“Reading is everything. Reading makes me feel I’ve accomplished something, learned something, become a better person. Reading makes me smarter. Reading gives me something to talk about later on. Reading is the unbelievably healthy way my attention deficit disorder medicates itself. Reading is escape, and the opposite of escape; it’s a way to make contact with reality after a day of making things up, and it’s a way of making contact with someone else’s imagination after a day that’s all too real. Reading is grist. Reading is bliss.”

 

What I’m Reading (& rereading).

In mid 2015, with the end of an over three year long book project, I decided that I would read more. Lots and lots more. While books have always been a fixture in my life, the intensity of their presence has ebbed and flowed throughout the years. I realised, during times when I wasn’t reading much, that I didn’t enjoy life without books. Reading makes me happier and more alert to the world around me.

To keep track of what I’m reading, I’ll update this list as I go along. I’ll be sharing more elaborate thoughts on the books on this blog (sometimes), and sharing a few in Marginalia, a monthly (ish) newsletter.

2017:

Kneller’s Happy Campers by Etgar Keret

Hope: A Tragedy by Shalom Auslander

James and the Giant Peach by Roald Dahl (with my son)

Turtles All The Way Down by John Green

Where’d You Go, Bernadette by Maria Semple

The Very Persistent Gappers of Frip by George Saunders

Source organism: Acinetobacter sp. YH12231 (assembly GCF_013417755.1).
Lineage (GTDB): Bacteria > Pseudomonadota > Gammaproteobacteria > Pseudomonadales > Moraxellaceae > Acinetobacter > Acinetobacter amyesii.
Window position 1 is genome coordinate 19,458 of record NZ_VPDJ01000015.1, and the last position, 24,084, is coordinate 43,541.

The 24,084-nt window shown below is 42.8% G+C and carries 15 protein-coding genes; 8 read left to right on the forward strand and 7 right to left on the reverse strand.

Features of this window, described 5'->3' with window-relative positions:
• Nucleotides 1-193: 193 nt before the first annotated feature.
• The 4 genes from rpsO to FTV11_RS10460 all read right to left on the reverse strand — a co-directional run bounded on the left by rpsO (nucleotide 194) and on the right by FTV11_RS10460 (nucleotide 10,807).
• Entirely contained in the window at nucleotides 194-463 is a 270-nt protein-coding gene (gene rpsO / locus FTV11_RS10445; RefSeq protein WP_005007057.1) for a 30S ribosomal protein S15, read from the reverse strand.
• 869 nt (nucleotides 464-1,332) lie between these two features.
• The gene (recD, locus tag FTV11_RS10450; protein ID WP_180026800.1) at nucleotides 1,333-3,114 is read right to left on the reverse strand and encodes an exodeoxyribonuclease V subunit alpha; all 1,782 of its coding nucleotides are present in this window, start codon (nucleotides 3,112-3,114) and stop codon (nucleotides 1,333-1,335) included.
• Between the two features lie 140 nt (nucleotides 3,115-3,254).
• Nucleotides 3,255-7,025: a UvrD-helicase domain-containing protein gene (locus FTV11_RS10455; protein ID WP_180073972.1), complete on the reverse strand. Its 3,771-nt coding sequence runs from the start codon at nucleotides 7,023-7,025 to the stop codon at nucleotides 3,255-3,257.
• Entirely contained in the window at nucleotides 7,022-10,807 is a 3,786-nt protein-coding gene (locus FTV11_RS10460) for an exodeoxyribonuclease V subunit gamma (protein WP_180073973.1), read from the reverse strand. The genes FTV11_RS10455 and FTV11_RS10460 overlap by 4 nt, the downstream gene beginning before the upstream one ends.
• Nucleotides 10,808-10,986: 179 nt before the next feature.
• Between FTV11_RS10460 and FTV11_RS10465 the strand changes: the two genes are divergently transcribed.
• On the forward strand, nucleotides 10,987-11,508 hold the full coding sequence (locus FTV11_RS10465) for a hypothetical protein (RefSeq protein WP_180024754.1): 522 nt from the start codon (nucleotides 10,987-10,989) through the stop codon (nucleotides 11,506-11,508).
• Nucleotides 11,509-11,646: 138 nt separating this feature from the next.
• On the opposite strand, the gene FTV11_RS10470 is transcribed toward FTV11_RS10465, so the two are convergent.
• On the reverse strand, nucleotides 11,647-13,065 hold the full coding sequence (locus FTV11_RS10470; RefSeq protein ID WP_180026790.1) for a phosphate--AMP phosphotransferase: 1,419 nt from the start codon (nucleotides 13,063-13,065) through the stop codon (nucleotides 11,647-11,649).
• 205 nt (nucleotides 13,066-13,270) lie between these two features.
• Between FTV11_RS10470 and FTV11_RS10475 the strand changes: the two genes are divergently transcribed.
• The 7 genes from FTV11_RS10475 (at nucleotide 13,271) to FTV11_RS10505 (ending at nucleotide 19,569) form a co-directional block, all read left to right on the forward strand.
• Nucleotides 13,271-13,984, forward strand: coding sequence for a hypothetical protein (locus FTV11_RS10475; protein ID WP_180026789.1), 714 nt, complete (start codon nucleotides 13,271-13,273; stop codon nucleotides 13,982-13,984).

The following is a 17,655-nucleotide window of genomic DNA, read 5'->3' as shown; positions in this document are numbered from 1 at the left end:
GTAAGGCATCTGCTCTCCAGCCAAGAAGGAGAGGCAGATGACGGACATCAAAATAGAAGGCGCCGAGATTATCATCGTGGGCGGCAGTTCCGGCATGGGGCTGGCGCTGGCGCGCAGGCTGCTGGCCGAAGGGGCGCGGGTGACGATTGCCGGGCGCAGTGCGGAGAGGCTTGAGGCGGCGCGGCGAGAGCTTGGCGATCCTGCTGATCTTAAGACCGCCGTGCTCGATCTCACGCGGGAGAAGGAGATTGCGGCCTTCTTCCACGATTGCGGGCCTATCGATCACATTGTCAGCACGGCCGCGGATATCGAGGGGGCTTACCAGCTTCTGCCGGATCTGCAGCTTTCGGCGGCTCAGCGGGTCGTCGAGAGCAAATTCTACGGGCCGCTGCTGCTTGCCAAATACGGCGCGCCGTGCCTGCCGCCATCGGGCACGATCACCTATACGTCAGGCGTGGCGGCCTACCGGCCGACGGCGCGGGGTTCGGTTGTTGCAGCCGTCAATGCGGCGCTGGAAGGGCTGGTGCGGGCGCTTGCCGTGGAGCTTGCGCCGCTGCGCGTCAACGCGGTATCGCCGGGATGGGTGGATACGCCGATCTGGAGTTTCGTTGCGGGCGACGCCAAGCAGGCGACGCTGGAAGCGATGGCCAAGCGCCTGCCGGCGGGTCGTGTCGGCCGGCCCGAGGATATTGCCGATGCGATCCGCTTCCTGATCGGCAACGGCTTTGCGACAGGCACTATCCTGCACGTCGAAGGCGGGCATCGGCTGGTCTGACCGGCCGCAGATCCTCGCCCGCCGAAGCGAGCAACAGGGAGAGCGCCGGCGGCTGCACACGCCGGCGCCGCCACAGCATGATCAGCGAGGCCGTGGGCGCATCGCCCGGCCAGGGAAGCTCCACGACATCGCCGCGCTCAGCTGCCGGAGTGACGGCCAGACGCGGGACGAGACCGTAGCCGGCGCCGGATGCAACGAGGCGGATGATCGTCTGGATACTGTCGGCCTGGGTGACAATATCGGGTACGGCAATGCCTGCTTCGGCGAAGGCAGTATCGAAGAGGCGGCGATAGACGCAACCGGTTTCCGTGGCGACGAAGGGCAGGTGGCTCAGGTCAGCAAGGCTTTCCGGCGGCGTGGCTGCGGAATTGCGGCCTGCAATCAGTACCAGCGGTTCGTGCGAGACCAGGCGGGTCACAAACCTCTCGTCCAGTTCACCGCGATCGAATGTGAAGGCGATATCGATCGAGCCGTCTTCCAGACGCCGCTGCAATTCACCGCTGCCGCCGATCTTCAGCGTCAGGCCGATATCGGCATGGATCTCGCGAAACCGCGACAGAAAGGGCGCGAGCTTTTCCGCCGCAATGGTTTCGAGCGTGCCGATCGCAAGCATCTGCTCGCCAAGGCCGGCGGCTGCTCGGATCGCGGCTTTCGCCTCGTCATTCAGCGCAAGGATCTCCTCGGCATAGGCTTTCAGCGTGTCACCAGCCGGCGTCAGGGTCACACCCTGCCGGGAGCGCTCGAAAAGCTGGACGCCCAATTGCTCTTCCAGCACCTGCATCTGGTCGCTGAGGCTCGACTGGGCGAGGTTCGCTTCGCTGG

Today Will Be Different by Maria Semple

The Book of Emma Reyes by Emma Reyes

Suddenly, A Knock On The Door by Etgar Keret

The Seven Good Years by Etgar Keret

When Things Fall Apart by Pema Chodron

Devotion by Dani Shapiro

Lincoln in the Bardo by George Saunders

Swing Time by Zadie Smith

Transit by Rachel Cusk

The Gifts of Reading by Robert Mcfarlane

Outline by Rachel Cusk

Dept. of Speculation by Jenny Offill

Anna Karenina by Leo Tolstoy

The Outrun by Amy Liptrot

My Name is Lucy Barton by Elizabeth Strout

Dear Ijeawele, or a Feminist Manifesto in Fifteen Suggestions by Chimamanda Ngozi Adichie

Goodbye, Vitamin by Rachel Khong (reading copy, out in June 2017)

The Rules Do Not Apply by Ariel Levy

The Fault in Our Stars by John Green

Night Swimming by Steph Bowe (reading copy, out in April 2017)

The Course of Love by Alain de Botton

The Vegetarian by Han Kang

The Underground Railroad by Colson Whitehead

The Emigrants by W.G. Sebald

Hillbilly Elegy by J.D. Vance

Things Might Go Terribly, Horribly Wrong by Kelly Wilson

2016: